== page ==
The center of Sigiriya is a 660-foot rock where the King called home. Surrounding the towering rock is a series of mirror pools, temple foundations and the remains of what were once vast pleasure gardens. All visitors start their trek by walking the long, dirt path that leads to a set of masonry stairs that mark the beginning of the ascent. Along the way you can stop at the new museum that gives a detailed background to the history of the site, and you can also leave the path and explore the grounds that were once home to thousands of inhabitants.

With the intense mid-morning sun beating down, I made my way up the initial ascent to the mid-point of the rock where I stopped at a landing to get a view of the grounds I just walked through, as well as the many stupas and Buddha statues that stick out among the green landscape below. I then ascended the narrow metal spiral staircase that leads to Sri Lanka’s most famous artwork: the Sigiriya frescoes, which feature a number of scantily clad women thought to be concubines (or wives) of the king at the time. Though once covering a much vaster portion of the rock wall, today only a portion remains, but what’s left is impressive both in terms of the artwork itself, as well as the elevation at which they were painted.

Back down the staircase and along an elevated pathway next to Mirror Wall, a polished section of the rock face that is now home to graffiti dating back hundreds of years, I emerged on a dirt landing and at the base of the massive lion feet that mark the entranceway to the final leg of the climb (the rest of the lion’s body is long gone). Looking at the feet towering ahead of me, it suddenly dawned on me how the site got its name (Sigiriya means “Lion Rock”).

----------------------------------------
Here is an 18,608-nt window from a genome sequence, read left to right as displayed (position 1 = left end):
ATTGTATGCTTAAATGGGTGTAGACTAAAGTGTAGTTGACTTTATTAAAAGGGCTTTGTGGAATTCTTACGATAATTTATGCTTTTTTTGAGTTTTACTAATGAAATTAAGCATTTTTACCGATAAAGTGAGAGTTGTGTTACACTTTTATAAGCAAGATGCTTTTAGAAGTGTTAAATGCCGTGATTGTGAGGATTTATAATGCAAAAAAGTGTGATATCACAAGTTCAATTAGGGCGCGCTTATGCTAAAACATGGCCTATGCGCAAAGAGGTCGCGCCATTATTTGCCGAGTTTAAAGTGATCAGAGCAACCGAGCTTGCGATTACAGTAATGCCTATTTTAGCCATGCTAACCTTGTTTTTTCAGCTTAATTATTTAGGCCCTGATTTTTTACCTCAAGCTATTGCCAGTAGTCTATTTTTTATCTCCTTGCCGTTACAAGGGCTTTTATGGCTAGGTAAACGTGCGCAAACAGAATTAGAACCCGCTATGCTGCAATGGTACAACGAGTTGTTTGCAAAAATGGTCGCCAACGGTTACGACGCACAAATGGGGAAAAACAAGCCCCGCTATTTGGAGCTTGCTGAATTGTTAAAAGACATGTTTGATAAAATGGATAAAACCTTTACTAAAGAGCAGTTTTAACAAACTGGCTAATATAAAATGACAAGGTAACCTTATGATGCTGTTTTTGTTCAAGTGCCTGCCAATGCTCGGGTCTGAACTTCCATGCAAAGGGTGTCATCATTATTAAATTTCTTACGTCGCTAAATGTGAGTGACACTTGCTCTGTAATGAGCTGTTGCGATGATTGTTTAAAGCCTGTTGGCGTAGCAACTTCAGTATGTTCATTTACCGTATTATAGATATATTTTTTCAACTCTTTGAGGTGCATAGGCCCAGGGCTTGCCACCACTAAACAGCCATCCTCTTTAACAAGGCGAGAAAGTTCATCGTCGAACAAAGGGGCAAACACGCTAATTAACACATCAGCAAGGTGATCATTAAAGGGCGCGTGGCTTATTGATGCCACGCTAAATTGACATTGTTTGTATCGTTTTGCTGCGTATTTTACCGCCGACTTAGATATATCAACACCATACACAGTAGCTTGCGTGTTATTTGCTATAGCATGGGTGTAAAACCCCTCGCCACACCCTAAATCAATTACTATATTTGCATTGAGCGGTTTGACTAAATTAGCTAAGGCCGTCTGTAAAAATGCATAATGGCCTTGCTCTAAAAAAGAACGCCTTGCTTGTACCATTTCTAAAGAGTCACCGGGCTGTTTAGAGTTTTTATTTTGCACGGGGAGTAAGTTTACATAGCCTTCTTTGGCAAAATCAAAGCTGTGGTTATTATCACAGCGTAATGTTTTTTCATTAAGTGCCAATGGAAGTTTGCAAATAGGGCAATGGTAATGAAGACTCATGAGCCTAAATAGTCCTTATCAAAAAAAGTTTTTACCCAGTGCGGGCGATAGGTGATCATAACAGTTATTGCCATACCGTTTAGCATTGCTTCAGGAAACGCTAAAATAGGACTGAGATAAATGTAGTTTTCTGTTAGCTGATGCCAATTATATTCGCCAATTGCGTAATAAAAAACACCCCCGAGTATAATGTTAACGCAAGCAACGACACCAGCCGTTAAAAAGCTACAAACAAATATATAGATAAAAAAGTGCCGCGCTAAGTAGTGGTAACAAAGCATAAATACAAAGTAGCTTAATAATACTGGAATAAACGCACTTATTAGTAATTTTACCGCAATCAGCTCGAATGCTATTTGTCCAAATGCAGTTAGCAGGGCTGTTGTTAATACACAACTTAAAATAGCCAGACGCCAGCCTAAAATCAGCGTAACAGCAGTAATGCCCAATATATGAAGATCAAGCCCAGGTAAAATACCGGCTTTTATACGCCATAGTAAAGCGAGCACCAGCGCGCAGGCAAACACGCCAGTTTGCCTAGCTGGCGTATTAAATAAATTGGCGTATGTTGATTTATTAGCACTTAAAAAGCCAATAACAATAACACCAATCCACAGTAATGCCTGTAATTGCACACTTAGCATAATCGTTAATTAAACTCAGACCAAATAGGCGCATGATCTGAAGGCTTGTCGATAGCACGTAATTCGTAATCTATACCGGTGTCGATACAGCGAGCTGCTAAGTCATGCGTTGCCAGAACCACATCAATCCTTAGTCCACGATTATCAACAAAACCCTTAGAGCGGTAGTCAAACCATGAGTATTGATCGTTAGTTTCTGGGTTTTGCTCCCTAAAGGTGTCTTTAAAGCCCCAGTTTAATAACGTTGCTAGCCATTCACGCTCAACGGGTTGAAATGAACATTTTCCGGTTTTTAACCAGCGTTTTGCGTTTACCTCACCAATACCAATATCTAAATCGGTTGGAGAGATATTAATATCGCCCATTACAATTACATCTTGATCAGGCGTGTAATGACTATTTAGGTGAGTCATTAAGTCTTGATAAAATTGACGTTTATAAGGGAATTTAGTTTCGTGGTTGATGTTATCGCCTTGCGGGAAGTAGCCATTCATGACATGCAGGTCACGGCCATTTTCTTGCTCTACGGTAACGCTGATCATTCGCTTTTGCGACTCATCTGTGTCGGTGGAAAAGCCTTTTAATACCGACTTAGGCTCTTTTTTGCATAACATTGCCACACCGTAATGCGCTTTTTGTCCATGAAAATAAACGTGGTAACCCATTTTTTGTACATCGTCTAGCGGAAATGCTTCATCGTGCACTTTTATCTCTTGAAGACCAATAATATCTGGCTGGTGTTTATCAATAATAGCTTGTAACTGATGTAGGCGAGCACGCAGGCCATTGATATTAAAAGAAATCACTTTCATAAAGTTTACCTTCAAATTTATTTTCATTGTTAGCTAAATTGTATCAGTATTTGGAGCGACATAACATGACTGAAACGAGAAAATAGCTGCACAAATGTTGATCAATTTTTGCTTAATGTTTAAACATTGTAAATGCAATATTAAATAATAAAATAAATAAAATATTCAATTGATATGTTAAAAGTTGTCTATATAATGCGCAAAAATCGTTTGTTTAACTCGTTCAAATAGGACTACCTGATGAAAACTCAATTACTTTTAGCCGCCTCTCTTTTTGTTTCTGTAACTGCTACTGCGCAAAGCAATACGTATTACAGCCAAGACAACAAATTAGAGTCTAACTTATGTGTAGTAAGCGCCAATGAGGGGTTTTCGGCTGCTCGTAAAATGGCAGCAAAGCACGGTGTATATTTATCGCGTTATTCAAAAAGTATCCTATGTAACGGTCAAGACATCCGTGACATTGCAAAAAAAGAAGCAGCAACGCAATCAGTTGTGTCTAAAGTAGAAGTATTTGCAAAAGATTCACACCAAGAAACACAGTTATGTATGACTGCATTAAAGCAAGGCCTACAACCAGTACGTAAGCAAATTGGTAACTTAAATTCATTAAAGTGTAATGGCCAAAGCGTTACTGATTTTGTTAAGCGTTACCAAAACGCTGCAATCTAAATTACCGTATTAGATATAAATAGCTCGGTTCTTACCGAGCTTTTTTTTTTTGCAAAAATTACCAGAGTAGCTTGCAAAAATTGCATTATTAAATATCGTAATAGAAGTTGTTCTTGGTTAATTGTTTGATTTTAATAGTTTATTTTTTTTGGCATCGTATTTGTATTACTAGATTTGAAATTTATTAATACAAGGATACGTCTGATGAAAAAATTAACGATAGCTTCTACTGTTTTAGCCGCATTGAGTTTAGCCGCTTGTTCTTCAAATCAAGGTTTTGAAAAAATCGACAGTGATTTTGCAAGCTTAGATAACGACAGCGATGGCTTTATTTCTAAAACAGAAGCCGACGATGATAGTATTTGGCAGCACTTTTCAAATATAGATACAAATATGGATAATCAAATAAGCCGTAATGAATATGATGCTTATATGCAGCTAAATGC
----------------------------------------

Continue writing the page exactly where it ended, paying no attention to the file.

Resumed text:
Without hesitation, and with purposeful ignorance, I pushed my hat down firmly on my head and made my way forward to the base of the rickety-looking stairs to begin my climb up. In a country where now more than ever its people are moving forward by looking ahead without forgetting the past, I took their advice and did the same, fear be damned.

TheExpeditioner

Stay

Colombo: Cinnamon Lakeside

Habarana: Cinnamon Lodge Habarana

Flights

Sri Lankan Airlines

Sights

Dambulla

Anuradhapura

Hurulu Eco Park

Sigiriya

By Matt Stabile / The Expeditioner Twitter The Expeditioner Facebook

Matt Stabile Bio PictureMatt Stabile is the founder and Editor-in-Chief of The Expeditioner. The Expeditioner was founded in 2008 and is headquartered in New York City. You can read his writings, watch his travel videos or contact him at any time at TheExpeditioner.com.